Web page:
Fans of Republican Congressman Paul Ryan of Wisconsin, author of the Roadmap for America's Future, have some reading to do. First up: Ryan has a column in Newsweek describing his plan in an easy-to-read format.
His lead paragraph is particularly arresting:
Imagine your family's finances if you spent and borrowed like Washington: you'd owe $60 in credit-card loans for every $100 of income. Every month you'd pay back a little but borrow even more. In 10 years, you'd owe $87 for every $100 you made. At some point you'd hand off the debt to your kids. If they worked until 2035, they'd owe more than $180 for every $100 they earned. In 2050, your grandkids would owe more than $320. By 2080 they'd owe seven times their earnings. Of course, lenders would cut them off well before then, and your family would be ruined. But this is the path your government is on right now.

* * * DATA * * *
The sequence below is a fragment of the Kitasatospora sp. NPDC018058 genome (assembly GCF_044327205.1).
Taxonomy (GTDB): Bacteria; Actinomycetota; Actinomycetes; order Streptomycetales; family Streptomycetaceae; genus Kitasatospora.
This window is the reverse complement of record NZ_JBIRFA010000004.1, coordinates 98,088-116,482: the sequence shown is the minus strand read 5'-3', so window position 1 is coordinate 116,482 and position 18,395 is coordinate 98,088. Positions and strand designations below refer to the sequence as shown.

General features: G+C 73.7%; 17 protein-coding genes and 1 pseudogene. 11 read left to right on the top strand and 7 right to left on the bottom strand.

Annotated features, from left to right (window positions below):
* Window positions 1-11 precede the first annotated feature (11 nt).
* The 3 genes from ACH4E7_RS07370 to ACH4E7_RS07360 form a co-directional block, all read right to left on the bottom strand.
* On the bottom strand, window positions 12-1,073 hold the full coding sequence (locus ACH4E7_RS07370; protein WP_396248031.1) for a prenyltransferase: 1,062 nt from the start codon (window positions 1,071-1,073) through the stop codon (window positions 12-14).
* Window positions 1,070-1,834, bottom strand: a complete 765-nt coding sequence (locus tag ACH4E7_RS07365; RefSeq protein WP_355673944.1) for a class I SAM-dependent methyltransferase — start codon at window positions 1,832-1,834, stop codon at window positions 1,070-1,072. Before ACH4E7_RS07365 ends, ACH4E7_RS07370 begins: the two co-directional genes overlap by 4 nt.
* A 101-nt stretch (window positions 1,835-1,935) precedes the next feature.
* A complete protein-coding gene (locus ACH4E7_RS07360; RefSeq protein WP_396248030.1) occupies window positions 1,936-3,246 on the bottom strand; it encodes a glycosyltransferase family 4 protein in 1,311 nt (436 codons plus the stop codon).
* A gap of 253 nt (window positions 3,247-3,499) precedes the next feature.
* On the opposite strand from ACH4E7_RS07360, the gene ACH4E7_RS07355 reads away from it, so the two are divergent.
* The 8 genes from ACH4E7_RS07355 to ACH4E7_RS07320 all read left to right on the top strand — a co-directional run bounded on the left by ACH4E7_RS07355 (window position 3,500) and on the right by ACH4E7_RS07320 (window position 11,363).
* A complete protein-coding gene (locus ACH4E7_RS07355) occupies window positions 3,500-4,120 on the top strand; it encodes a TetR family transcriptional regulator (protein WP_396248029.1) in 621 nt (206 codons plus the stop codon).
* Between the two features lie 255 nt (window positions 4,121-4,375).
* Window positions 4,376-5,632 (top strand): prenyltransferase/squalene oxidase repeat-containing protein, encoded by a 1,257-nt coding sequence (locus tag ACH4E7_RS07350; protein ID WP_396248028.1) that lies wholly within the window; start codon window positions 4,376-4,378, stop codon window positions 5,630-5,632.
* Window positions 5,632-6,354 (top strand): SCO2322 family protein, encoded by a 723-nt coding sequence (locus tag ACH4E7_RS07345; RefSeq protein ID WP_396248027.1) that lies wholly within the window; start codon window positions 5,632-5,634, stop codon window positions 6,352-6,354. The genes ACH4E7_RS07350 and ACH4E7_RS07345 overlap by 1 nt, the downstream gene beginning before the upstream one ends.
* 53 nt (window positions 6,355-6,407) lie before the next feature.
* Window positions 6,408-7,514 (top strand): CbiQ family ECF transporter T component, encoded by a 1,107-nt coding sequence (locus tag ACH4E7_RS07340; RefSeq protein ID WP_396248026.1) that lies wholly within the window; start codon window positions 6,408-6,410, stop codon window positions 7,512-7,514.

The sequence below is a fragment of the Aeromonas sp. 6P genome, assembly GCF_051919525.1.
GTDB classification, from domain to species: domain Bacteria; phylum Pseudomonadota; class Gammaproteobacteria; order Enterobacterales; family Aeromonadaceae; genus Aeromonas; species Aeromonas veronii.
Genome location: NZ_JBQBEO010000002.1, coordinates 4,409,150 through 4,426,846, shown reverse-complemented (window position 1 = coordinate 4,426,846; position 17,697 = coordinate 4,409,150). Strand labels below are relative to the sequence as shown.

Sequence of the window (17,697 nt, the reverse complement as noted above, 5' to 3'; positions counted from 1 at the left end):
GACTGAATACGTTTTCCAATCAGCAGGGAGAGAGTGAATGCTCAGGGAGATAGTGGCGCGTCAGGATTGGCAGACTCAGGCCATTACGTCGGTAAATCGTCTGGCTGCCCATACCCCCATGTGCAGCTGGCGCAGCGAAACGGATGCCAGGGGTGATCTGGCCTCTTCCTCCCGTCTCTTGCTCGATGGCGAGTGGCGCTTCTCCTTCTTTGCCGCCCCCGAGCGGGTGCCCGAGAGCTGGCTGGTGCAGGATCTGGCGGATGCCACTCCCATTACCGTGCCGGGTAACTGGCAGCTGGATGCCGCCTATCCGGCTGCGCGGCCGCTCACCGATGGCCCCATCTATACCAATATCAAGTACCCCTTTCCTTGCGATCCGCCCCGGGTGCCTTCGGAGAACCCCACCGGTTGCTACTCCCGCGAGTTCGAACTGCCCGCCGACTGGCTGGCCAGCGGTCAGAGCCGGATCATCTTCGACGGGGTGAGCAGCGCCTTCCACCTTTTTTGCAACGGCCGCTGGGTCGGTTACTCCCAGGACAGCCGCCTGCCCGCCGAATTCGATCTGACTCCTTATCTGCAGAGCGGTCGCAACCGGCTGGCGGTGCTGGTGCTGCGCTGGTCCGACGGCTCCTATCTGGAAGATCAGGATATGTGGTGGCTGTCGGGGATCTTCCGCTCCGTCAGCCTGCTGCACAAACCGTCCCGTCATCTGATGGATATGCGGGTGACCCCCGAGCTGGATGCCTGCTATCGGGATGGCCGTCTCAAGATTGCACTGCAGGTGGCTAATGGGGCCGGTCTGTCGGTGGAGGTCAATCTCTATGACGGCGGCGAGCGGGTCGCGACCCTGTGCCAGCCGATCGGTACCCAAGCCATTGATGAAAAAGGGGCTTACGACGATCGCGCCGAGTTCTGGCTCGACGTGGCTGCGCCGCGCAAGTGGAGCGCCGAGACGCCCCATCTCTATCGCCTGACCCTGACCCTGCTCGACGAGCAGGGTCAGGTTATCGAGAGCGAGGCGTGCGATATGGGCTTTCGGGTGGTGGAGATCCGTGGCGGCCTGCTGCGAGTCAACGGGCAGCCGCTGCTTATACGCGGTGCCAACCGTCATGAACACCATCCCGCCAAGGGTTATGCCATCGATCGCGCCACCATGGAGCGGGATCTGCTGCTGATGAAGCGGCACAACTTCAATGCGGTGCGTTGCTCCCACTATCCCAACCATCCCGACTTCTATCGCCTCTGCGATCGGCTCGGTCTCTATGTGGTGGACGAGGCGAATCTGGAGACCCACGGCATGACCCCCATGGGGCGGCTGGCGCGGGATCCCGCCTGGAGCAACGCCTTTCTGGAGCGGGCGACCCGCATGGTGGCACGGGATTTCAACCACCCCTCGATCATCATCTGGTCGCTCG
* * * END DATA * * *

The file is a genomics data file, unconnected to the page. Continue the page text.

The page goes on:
Meanwhile, Ryan is the subject of this week's "Questions For" column in the New York Times Magazine. He equips himself ably in this hostile and condescending environment. Which leads to this exchange:
You probably eat a lot of cheese, as a representative of “America’s Dairyland,” as the license plates say.
We do. I work it off.
So where, exactly, are you on cheese?
I’m hugely in favor of it.
In the interview, Ryan repeats that he has no interest in running for president in 2012. But that shouldn't prevent him from assuming a larger role as the friendly, funny, knowledgeable spokesman for economic conservatism.